Advanced vim macros: Vim recursive macros

vim, macro, recording, normal mode,

Text editors are an important part of any operating system, learning how to use them and mastering them is must have skill for anyone who wants to use a computer, especially if you want to do some programming and code writing.

Vim comes at the top of all other text editors, even though it takes some time to learn how to use it, but its worth it, for when you do , editing texts becomes an art and a real fun activity . for programmers; what would take hours to write in other text editors can take minutes with vim and in this area where vim really excels . one of the features of vim is macros . vim macros can make editing semi automatic, you simply make some editing changes/commands to change a part of your text, and instruct vim to record them. after that you can use the same changes/commands to the rest of your text for as long as you want

So how to record a vim macro ?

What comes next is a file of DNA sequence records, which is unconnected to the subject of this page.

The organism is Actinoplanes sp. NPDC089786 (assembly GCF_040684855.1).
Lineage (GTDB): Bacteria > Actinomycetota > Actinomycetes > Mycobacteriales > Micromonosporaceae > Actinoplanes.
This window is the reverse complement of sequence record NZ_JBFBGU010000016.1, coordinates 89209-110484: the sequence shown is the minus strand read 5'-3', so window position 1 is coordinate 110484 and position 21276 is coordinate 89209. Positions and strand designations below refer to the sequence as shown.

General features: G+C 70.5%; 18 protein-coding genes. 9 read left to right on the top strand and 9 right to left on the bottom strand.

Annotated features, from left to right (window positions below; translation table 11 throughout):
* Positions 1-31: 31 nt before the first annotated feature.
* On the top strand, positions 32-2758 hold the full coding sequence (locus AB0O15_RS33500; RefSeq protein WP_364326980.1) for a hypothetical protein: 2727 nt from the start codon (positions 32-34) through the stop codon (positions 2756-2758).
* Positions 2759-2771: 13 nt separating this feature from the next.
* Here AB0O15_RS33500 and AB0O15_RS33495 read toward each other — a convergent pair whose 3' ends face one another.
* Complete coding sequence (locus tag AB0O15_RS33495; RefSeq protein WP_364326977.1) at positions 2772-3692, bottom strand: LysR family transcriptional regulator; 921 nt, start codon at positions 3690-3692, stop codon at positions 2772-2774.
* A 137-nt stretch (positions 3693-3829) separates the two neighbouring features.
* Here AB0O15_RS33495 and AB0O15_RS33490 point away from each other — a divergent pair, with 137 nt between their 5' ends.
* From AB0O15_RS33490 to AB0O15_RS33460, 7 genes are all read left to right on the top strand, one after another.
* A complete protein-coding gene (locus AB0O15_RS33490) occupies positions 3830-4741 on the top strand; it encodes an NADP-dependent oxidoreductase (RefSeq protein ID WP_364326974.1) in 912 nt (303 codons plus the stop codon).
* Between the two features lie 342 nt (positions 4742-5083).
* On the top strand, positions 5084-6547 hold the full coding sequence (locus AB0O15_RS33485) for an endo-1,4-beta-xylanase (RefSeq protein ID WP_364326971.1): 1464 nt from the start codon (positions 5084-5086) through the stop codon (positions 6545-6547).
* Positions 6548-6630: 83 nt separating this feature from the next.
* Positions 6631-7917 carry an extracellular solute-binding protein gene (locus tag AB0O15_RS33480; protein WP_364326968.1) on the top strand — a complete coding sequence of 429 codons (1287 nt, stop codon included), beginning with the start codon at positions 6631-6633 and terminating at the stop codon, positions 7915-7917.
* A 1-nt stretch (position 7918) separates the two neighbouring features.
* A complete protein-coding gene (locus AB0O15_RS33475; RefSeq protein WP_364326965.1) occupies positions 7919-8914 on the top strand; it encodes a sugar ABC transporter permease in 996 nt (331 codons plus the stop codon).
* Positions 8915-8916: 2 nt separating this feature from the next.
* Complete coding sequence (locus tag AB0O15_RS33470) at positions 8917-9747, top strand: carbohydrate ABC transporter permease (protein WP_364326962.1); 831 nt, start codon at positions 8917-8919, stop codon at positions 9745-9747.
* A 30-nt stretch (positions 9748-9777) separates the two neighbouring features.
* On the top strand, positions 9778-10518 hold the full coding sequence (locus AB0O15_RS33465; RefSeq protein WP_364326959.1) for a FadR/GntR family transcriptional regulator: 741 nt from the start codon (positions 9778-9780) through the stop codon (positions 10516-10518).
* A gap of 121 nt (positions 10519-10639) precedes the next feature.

In vim Normal mode we type "q" and then another letter, this letter represents the register in which our macro will be recorded, lets say we chose "a", now a message will show in the bottom of the window that says: "recording @a" which means that from now on every action we make, every insertion or deletion will be recorded in register "a" untill we hit "q" once again to finish recording our macro
from now on everytime we hit "@a" , the instructions recorded in our macro will be executed.
to make our macro a recursive macro, ie a macro that executes itself . we paste the content of register "a" by hitting : "ap (doublequote included) and then we append : "@a" at the end of the line, and then we copy the text once again to the register "a" , by hitting : "ayy (doublequote included).
the video bellow explains all this in details:

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